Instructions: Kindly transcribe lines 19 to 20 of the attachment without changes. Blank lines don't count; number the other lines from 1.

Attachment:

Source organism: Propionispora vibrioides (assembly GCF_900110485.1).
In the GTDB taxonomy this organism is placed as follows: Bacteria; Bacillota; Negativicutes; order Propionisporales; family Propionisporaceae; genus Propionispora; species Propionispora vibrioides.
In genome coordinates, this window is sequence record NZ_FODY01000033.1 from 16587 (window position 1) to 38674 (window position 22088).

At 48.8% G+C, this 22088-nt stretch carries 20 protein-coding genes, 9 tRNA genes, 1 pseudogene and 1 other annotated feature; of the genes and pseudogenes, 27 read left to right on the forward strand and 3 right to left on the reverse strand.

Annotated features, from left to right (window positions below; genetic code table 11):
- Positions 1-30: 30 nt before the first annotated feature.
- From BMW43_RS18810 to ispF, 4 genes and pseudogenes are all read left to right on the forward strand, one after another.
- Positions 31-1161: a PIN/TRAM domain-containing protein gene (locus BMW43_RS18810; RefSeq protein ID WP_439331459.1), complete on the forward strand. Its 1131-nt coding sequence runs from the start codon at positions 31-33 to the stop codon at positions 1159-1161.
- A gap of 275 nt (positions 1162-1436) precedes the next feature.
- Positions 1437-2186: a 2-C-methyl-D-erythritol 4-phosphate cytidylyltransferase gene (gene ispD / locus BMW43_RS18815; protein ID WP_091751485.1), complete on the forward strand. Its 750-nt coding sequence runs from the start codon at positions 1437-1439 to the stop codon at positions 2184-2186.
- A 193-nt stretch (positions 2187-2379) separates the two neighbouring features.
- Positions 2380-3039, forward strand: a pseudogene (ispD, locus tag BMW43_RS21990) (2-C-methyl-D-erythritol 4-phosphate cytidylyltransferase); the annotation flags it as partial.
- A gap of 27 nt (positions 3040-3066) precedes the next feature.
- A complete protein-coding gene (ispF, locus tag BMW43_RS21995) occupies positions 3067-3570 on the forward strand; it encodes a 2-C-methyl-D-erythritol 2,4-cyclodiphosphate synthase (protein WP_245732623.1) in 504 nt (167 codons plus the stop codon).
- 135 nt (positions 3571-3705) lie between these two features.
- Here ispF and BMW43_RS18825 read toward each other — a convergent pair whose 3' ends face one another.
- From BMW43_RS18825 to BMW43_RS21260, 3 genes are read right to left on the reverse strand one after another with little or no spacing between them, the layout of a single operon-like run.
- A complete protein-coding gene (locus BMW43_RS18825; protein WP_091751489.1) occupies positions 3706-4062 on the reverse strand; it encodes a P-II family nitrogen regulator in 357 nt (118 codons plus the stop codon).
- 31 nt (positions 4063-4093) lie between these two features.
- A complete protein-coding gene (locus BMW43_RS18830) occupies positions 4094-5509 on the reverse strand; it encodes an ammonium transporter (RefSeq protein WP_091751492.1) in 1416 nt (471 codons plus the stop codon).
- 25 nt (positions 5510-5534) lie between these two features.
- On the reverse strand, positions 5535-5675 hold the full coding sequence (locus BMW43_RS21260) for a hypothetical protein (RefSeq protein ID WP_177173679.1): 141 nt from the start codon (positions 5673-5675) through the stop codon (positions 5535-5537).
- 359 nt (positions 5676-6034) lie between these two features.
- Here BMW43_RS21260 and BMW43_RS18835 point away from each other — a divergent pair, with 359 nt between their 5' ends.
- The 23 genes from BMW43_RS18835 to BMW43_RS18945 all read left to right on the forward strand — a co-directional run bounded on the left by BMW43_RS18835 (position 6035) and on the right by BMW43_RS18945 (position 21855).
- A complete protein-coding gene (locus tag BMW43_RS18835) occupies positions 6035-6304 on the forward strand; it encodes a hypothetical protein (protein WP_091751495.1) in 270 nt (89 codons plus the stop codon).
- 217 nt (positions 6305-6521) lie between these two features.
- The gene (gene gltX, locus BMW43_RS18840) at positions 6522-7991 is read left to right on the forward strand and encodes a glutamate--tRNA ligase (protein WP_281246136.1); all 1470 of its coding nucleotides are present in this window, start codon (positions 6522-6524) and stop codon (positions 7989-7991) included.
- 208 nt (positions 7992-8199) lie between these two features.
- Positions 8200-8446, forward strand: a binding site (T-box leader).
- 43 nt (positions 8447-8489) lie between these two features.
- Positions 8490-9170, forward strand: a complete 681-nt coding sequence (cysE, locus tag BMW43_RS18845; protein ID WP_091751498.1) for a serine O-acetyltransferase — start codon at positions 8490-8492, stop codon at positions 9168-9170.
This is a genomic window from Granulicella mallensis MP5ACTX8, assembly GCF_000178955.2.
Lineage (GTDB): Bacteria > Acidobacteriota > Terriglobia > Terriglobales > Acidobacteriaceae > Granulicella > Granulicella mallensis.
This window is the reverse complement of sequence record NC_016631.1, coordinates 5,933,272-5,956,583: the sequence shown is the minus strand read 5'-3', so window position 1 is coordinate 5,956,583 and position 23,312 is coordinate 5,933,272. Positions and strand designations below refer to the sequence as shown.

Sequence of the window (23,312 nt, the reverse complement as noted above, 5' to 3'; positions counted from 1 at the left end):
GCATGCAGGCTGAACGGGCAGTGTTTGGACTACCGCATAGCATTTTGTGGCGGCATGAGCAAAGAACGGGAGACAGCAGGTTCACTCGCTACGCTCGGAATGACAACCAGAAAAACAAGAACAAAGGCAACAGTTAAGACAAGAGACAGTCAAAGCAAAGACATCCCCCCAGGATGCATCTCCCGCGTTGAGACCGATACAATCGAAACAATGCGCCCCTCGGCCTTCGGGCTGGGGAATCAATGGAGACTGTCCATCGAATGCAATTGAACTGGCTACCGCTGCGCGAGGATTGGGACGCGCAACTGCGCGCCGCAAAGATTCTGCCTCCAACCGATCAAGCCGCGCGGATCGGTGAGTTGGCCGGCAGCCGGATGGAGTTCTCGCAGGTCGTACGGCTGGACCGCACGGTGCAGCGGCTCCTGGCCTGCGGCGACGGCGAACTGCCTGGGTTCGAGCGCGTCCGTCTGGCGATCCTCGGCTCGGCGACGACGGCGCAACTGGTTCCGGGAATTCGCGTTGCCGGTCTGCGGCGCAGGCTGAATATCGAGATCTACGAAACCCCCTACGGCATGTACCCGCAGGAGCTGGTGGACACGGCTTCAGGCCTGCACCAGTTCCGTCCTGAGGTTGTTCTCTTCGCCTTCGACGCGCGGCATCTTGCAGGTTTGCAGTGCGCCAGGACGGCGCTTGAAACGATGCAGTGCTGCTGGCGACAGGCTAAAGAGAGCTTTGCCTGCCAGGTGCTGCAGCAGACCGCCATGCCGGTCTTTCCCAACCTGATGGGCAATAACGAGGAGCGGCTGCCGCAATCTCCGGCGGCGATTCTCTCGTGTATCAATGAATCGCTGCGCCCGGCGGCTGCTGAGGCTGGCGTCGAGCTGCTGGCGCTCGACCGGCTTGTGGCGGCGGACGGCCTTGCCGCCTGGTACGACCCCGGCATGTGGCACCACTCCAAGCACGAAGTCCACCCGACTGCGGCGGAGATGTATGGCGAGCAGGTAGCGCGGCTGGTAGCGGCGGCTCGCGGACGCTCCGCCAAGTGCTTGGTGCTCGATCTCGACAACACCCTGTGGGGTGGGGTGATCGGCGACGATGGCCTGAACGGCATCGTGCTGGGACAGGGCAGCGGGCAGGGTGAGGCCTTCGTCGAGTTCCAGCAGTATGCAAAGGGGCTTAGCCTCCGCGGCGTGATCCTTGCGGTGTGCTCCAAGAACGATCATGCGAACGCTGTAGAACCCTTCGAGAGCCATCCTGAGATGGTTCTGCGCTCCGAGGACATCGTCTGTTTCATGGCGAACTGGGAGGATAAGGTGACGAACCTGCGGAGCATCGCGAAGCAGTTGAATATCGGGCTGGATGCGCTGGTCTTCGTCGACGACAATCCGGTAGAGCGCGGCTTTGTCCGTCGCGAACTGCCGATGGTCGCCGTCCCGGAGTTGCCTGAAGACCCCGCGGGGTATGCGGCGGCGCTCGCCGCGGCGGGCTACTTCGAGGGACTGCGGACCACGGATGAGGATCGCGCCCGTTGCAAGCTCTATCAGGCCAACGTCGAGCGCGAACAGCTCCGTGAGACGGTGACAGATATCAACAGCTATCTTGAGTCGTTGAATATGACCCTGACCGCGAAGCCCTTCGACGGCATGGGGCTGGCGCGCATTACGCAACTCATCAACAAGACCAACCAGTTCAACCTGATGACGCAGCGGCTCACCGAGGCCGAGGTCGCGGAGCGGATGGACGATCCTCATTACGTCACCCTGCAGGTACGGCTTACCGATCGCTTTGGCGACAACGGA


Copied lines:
- 31 nt (positions 4063-4093) lie between these two features.
- A complete protein-coding gene (locus BMW43_RS18830) occupies positions 4094-5509 on the reverse strand; it encodes an ammonium transporter (RefSeq protein WP_091751492.1) in 1416 nt (471 codons plus the stop codon).